When Tesco was accused by the BBC in February of ‘ripping off’ customers with out-of-date promotions at dozens of stores across the UK, the clamour was for a system that would stamp out such terrible inaccuracies.
Now the worm has turned. Supermarkets, including Tesco and most recently Morrisons, have been exploring technology that not only improves promotional and pricing compliance, but has a chance to revolutionise interactivity with customers.
The conspiracy theory now in the media is that supermarkets are developing electronic shelf labels so they can bring in Uber-style surge pricing, able to dictate prices to suit demand at the flick of a head office button.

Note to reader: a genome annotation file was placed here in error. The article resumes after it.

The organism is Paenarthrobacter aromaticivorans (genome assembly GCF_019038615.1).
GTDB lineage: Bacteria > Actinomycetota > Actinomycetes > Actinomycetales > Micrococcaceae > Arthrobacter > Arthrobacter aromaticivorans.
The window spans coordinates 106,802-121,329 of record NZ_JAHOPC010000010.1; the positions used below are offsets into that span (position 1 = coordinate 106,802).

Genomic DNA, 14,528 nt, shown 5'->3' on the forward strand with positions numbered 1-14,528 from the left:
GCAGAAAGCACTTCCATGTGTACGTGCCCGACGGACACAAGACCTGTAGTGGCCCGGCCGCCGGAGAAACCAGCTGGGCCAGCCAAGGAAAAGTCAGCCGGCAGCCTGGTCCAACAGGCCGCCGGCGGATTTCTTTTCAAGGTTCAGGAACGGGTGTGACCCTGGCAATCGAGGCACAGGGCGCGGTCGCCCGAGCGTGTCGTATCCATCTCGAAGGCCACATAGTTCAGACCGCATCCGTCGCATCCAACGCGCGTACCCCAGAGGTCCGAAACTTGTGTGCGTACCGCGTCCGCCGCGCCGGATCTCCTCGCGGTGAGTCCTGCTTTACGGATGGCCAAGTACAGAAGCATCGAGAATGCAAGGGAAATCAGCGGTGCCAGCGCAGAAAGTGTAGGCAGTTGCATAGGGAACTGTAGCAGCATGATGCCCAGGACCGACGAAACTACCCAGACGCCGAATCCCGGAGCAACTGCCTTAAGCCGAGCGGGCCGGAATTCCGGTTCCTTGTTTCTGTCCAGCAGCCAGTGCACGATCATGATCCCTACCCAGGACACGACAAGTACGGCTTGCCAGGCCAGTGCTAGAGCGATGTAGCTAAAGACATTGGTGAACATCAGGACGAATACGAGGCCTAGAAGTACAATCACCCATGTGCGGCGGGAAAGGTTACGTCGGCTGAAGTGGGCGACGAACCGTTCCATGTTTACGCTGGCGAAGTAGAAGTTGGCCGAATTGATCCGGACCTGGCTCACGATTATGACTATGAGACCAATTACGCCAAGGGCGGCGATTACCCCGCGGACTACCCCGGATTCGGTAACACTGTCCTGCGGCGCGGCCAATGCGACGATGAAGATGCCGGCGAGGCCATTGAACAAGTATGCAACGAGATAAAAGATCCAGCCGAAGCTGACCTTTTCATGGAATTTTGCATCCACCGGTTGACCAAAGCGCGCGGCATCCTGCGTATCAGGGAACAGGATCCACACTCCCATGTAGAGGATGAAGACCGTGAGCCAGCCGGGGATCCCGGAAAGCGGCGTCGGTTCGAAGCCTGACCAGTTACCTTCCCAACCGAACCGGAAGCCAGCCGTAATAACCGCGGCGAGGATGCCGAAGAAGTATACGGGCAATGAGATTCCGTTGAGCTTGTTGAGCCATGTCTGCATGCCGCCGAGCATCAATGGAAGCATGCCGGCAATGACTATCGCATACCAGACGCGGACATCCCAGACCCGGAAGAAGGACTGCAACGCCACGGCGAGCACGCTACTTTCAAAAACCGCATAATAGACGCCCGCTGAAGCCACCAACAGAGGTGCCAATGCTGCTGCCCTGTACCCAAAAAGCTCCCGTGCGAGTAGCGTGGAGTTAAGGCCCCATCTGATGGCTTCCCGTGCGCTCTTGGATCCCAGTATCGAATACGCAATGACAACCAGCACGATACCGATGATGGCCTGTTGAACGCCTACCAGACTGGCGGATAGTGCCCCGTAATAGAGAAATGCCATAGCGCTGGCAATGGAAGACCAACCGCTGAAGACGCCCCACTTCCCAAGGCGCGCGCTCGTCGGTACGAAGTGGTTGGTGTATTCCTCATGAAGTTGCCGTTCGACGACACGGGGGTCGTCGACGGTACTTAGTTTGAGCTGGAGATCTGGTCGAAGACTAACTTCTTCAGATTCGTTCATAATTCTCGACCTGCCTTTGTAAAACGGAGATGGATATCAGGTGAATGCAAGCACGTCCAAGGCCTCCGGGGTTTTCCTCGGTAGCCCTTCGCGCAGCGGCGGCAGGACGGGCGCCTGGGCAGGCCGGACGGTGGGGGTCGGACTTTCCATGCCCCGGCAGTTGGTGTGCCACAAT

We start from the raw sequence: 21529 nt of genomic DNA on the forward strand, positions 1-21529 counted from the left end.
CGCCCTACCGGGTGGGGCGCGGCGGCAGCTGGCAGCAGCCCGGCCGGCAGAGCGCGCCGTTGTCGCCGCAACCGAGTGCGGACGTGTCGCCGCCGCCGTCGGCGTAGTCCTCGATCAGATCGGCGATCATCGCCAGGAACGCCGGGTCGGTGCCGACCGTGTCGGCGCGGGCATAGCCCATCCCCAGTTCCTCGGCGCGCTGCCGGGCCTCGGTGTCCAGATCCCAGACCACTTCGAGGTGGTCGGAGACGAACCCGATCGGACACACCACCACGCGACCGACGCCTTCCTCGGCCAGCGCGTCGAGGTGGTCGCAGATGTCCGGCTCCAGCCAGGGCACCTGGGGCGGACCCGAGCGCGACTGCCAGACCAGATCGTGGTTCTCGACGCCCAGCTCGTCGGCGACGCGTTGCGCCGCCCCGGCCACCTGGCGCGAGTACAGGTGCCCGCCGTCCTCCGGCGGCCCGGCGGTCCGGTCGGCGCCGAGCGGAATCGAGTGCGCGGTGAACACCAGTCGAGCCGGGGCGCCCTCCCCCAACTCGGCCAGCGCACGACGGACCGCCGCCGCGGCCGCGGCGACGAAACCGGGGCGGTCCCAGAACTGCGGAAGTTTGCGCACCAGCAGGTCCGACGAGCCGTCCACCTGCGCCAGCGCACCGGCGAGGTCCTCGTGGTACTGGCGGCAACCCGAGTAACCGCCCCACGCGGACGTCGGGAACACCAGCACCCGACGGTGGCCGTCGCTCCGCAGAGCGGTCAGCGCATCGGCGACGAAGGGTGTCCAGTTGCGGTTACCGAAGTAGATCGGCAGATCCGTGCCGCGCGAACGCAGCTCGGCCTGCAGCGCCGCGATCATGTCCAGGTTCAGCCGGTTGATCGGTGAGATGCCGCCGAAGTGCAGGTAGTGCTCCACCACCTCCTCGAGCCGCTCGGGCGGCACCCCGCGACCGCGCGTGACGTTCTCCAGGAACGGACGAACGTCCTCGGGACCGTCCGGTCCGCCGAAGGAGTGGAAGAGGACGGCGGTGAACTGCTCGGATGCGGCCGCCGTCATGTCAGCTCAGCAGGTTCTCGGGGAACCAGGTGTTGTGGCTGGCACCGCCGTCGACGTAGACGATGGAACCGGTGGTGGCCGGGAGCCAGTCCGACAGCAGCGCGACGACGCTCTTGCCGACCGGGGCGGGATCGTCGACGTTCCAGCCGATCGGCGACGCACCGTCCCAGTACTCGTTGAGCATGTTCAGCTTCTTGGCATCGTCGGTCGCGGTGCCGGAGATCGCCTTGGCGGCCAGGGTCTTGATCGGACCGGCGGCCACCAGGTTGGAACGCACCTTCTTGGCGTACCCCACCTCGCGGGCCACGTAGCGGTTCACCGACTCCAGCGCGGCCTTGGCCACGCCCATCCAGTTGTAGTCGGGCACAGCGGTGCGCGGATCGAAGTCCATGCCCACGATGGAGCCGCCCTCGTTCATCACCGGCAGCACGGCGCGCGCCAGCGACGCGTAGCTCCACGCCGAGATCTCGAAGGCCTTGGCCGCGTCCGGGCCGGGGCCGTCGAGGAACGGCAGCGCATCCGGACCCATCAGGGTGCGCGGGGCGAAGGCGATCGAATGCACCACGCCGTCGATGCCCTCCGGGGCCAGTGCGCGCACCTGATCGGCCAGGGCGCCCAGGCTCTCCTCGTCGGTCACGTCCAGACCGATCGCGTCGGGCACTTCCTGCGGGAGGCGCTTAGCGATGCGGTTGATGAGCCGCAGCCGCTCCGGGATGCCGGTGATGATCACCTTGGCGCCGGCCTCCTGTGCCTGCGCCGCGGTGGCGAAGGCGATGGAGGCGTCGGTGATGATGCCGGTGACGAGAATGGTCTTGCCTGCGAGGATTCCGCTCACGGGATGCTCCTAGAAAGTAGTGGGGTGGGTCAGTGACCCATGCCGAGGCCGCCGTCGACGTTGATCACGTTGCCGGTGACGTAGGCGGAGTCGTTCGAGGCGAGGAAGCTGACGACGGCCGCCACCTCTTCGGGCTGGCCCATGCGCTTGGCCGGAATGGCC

It makes for interesting Big Brother-style headlines, but the reality is way off. With consumer loyalty already, virtually a thing of the past in the age of the discounter, supermarkets would be crazy to embark on such a course.
In recent years the big four’s rollercoaster pricing has proved a key sales driver for Aldi and Lidl. It’s pretty easy to imagine the excitement in the discounters’ marketing teams if surge pricing became a reality.